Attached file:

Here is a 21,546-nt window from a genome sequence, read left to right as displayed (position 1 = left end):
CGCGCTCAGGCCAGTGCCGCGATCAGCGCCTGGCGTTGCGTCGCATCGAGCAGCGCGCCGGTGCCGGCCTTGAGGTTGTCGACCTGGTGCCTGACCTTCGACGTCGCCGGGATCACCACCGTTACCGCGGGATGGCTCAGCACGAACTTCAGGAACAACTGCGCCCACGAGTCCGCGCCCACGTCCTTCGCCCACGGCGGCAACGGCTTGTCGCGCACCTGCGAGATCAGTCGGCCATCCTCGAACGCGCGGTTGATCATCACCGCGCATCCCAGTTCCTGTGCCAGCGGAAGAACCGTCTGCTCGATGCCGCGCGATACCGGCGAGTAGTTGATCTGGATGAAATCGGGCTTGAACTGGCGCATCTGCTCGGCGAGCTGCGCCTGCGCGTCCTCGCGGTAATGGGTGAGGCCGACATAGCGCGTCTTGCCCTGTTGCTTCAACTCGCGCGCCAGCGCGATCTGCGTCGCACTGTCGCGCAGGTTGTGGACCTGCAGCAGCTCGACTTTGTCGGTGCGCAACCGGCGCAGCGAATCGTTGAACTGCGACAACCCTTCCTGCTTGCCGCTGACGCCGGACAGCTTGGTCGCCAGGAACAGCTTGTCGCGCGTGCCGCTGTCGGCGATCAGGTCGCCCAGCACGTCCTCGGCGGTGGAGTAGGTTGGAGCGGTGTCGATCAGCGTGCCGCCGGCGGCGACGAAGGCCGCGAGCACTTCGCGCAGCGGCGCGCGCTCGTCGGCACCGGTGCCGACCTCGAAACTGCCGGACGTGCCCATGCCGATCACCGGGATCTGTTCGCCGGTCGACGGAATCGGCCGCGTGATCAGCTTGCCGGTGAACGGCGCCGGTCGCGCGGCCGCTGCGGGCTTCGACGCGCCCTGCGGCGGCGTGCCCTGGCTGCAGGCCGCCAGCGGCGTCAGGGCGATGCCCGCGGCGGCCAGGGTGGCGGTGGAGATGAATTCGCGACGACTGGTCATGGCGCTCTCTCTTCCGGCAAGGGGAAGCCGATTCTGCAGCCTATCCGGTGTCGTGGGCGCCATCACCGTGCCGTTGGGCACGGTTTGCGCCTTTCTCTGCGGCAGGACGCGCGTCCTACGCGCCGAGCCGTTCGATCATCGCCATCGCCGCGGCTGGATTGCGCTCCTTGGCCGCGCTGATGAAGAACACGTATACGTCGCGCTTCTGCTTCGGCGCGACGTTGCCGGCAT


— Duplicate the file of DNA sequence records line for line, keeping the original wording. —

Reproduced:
Here is a 21,546-nt window from a genome sequence, read left to right as displayed (position 1 = left end):
CGCGCTCAGGCCAGTGCCGCGATCAGCGCCTGGCGTTGCGTCGCATCGAGCAGCGCGCCGGTGCCGGCCTTGAGGTTGTCGACCTGGTGCCTGACCTTCGACGTCGCCGGGATCACCACCGTTACCGCGGGATGGCTCAGCACGAACTTCAGGAACAACTGCGCCCACGAGTCCGCGCCCACGTCCTTCGCCCACGGCGGCAACGGCTTGTCGCGCACCTGCGAGATCAGTCGGCCATCCTCGAACGCGCGGTTGATCATCACCGCGCATCCCAGTTCCTGTGCCAGCGGAAGAACCGTCTGCTCGATGCCGCGCGATACCGGCGAGTAGTTGATCTGGATGAAATCGGGCTTGAACTGGCGCATCTGCTCGGCGAGCTGCGCCTGCGCGTCCTCGCGGTAATGGGTGAGGCCGACATAGCGCGTCTTGCCCTGTTGCTTCAACTCGCGCGCCAGCGCGATCTGCGTCGCACTGTCGCGCAGGTTGTGGACCTGCAGCAGCTCGACTTTGTCGGTGCGCAACCGGCGCAGCGAATCGTTGAACTGCGACAACCCTTCCTGCTTGCCGCTGACGCCGGACAGCTTGGTCGCCAGGAACAGCTTGTCGCGCGTGCCGCTGTCGGCGATCAGGTCGCCCAGCACGTCCTCGGCGGTGGAGTAGGTTGGAGCGGTGTCGATCAGCGTGCCGCCGGCGGCGACGAAGGCCGCGAGCACTTCGCGCAGCGGCGCGCGCTCGTCGGCACCGGTGCCGACCTCGAAACTGCCGGACGTGCCCATGCCGATCACCGGGATCTGTTCGCCGGTCGACGGAATCGGCCGCGTGATCAGCTTGCCGGTGAACGGCGCCGGTCGCGCGGCCGCTGCGGGCTTCGACGCGCCCTGCGGCGGCGTGCCCTGGCTGCAGGCCGCCAGCGGCGTCAGGGCGATGCCCGCGGCGGCCAGGGTGGCGGTGGAGATGAATTCGCGACGACTGGTCATGGCGCTCTCTCTTCCGGCAAGGGGAAGCCGATTCTGCAGCCTATCCGGTGTCGTGGGCGCCATCACCGTGCCGTTGGGCACGGTTTGCGCCTTTCTCTGCGGCAGGACGCGCGTCCTACGCGCCGAGCCGTTCGATCATCGCCATCGCCGCGGCTGGATTGCGCTCCTTGGCCGCGCTGATGAAGAACACGTATACGTCGCGCTTCTGCTTCGGCGCGACGTTGCCGGCAT